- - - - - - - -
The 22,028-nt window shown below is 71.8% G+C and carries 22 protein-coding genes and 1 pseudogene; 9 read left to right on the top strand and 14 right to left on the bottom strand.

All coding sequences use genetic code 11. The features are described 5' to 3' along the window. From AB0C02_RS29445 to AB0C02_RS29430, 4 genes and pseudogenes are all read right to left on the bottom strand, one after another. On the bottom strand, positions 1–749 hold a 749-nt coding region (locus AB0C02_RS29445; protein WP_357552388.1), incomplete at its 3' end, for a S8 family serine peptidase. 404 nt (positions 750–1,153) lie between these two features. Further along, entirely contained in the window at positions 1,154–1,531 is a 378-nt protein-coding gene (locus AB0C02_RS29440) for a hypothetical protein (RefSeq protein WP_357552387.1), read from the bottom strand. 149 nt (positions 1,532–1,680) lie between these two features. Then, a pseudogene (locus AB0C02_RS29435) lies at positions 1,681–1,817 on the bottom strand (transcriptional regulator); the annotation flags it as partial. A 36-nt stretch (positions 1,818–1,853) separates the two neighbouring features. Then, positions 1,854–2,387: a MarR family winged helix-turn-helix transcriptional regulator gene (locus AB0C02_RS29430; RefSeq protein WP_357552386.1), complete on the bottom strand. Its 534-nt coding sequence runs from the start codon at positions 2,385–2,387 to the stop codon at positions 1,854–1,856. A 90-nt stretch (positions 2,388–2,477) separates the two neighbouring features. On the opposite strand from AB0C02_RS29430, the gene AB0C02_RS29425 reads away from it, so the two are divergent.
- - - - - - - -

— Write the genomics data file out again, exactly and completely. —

The 22,028-nt window shown below is 71.8% G+C and carries 22 protein-coding genes and 1 pseudogene; 9 read left to right on the top strand and 14 right to left on the bottom strand.

All coding sequences use genetic code 11. The features are described 5' to 3' along the window. From AB0C02_RS29445 to AB0C02_RS29430, 4 genes and pseudogenes are all read right to left on the bottom strand, one after another. On the bottom strand, positions 1–749 hold a 749-nt coding region (locus AB0C02_RS29445; protein WP_357552388.1), incomplete at its 3' end, for a S8 family serine peptidase. 404 nt (positions 750–1,153) lie between these two features. Further along, entirely contained in the window at positions 1,154–1,531 is a 378-nt protein-coding gene (locus AB0C02_RS29440) for a hypothetical protein (RefSeq protein WP_357552387.1), read from the bottom strand. 149 nt (positions 1,532–1,680) lie between these two features. Then, a pseudogene (locus AB0C02_RS29435) lies at positions 1,681–1,817 on the bottom strand (transcriptional regulator); the annotation flags it as partial. A 36-nt stretch (positions 1,818–1,853) separates the two neighbouring features. Then, positions 1,854–2,387: a MarR family winged helix-turn-helix transcriptional regulator gene (locus AB0C02_RS29430; RefSeq protein WP_357552386.1), complete on the bottom strand. Its 534-nt coding sequence runs from the start codon at positions 2,385–2,387 to the stop codon at positions 1,854–1,856. A 90-nt stretch (positions 2,388–2,477) separates the two neighbouring features. On the opposite strand from AB0C02_RS29430, the gene AB0C02_RS29425 reads away from it, so the two are divergent.